CT angiogram 3D reconstruction, the posterior view showing a normal artery on the left, and occlusion to right popliteal artery as a result of a knee dislocation
  • Symptoms include knee pain. The joint may also be obviously out of place. A joint effusion is not always present.[rx]
  • Hearing a “popping” sound at the time of injury
  • Severe pain in the area of the knee
  • A visible deformity at the knee joint
  • Instability of the knee joint, or feeling like your knee joint is “giving way”
  • Limitations in the range of movement of your knee
  • Inability to continue with activities, whether they involve day-to-day tasks or sports
  • Feeling the kneecap shift or slide out of the groove
  • Feeling the knee buckle or give way
  • Hearing a popping sound when the patella dislocates
  • Swelling
  • A change in the knee’s appearance — the knee may appear misshapen or deformed
  • Apprehension or fear when running or changing direction.

Diagnosis of Knee Child Knee Dislocation

Vascular exam (especially popliteal artery distribution)

Perfusion Assessment

  • Dorsalis pedis pulse
  • Posterior tibial pulse
  • Capillary Refill
  • Ankle-Brachial Index (ABI) – Normal ABI (as well as pulses, Capillary Refill) may not exclude popliteal artery disruption

Hard signs of vascular injury

  • Distal pulse loss or ischemia (e.g. pallor, coolness)
  • Active bleeding
  • Expanding hematoma
  • Palpable thrill or bruit over the popliteal artery

Neurologic Exam (especially peroneal nerve)

  • First web space and dorsal foot sensation
  • Ankle dorsiflexion

Multidirectional instability

  • Multidirectional instability may be only finding if knee spontaneously reduced prior to presentation
  • Three of four ligaments are likely injured (ACL Tear, PCL Tear, LCL tear, MCL tear)

Skin changes

  • Dimple Sign – Anteromedial skinfold at medial joint line. Seen in posterolateral dislocation (not reducible without surgery)
  • Skin necrosis – Entrapped skin at femoral condyle
  • Overlying Laceration – Suggests open Knee Dislocation (accompanies 20-30% of Knee Dislocations)

Others exam may include

  • Checking the pulse in several places on your leg and knee – This is called checking posterior tibial and dorsal pedal pulses, which are located in the region of the knee and foot. Lower pulses in your injured leg could indicate an injury to a blood vessel in your leg.
  • Checking the blood pressure in your leg – Called the ankle-brachial index (ABI), this test compares the blood pressure measured in your arm to the blood pressure measured in your ankle. A low ABI measurement can indicate poor blood flow to your lower extremities.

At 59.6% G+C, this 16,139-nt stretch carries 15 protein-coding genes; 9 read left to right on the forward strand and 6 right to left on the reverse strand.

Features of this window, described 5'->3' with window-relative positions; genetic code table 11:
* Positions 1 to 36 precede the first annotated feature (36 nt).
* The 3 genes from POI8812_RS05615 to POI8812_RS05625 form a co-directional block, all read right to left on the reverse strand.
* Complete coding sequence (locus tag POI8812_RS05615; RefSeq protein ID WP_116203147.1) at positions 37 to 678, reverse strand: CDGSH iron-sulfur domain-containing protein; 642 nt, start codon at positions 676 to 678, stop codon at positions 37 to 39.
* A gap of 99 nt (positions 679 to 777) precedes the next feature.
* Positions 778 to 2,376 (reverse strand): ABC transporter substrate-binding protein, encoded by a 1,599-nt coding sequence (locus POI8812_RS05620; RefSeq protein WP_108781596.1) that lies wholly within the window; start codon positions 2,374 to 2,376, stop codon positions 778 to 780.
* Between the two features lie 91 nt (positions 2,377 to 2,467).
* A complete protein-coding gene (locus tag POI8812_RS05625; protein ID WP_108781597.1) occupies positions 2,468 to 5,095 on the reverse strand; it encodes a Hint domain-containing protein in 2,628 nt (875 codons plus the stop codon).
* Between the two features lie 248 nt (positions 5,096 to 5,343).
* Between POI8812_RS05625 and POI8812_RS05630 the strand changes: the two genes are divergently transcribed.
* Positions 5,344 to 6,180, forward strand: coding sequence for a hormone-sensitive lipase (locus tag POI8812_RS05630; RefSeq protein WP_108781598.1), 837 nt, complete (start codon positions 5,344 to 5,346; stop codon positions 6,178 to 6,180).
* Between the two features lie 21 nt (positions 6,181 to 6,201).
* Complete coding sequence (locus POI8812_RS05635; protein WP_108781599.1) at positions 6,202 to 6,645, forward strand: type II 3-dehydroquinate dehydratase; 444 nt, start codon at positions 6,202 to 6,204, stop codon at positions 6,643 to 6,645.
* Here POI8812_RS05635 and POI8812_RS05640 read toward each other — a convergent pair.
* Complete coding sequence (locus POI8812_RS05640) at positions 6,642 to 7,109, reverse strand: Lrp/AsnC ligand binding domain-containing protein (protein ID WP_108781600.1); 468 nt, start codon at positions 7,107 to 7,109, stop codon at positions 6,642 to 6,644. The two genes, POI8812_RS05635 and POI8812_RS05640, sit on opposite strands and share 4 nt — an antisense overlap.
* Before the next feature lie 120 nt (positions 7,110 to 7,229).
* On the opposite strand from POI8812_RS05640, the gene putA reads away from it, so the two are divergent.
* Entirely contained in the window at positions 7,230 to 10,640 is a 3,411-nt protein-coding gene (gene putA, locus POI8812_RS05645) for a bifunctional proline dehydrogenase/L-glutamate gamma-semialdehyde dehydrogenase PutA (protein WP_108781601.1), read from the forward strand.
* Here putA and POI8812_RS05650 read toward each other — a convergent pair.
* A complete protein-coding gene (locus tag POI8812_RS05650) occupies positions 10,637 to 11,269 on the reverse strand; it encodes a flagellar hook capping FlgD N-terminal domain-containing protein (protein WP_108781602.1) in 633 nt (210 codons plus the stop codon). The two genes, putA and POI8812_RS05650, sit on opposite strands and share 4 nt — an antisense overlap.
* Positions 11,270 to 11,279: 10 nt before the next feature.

• Checking your sense of touch or sensation – Your doctor will assess the feeling in the injured leg versus the unaffected leg.
  • Checking nerve conduction – Tests like electromyography (EMG) or nerve conduction velocity (NCV) will measure the function of the nerves in your leg and knee.
  • Checking your skin color and temperature – If your leg is cold or changing colors, there may be blood vessel problems.
  • X-rays – These tests create clear pictures of bone. Your doctor may order x-rays to look for skeletal abnormalities in the knee, such as a shallow groove in the femur.
  • Magnetic resonance imaging (MRI) scans – These scans create better pictures of the soft structures surrounding the knee, like ligaments. An MRI is seldom necessary because the doctor can usually diagnose a dislocated patella through an examination and x-rays. However, if your doctor needs additional, more detailed images, he or she may order an MRI.

Child Knee Dislocation

Treatment of Child Knee Dislocation


  • Immobilization Your doctor may recommend that your child wear a brace for 3 to 4 weeks. This stabilizes the knee while it heals.
  • Weightbearing –  Because putting weight on the knee may cause pain and slow the healing process, your doctor may recommend using crutches for the first week or two after the injury.
  • Physical therapy Once the knee has started to heal, your child’s doctor will recommend physical therapy to help your child regain normal motion. Specific exercises will strengthen the thigh muscles holding the knee joint in place. Your child’s commitment to the exercise program is important for a successful recovery. Typically, children return to activity 3 to 6 weeks after the injury.
  • Emergent closed reduction followed by vascular assessment/consult – indications to considered an orthopedic emergency, vascular consult indicated if pulses are absent or diminished following reduction if arterial injury confirmed by arterial duplex ultrasound or CT angiography
  • Immobilization as definitive management – successful closed reduction without vascular compromise, most cases require some form of surgical stabilization following reduction, outcomes of worse outcomes are seen with nonoperative management/prolonged immobilization will lead to loss of ROM with persistent instability.
  • Rest Your Leg – Once you’re discharged from the hospital in a legislating, your top priority is to rest your and not further inflame the injury. Of course, the arm sling not only provides support, but it also restricts movement, which is why you should keep it on even during sleep. Avoiding the temptation to move your will help the bone mend quicker and the pain fades away sooner.
    • Depending on what you do for a living and if the injury is to your dominant side, you may need to take a couple of weeks off work to recuperate.
    • Healing takes between four to six weeks in younger people and up to 12 weeks in the elderly, but it depends on the severity of the radial head fractures.
    • Athletes in good health are typically able to resume their sporting activities within two months of breaking they’re ulnar styloid depending on the severity of the break and the specific sport.
    • Sleeping on your back (with the sling on) is necessary to keep the pressure off your shoulder and prevent stressing the hip injury.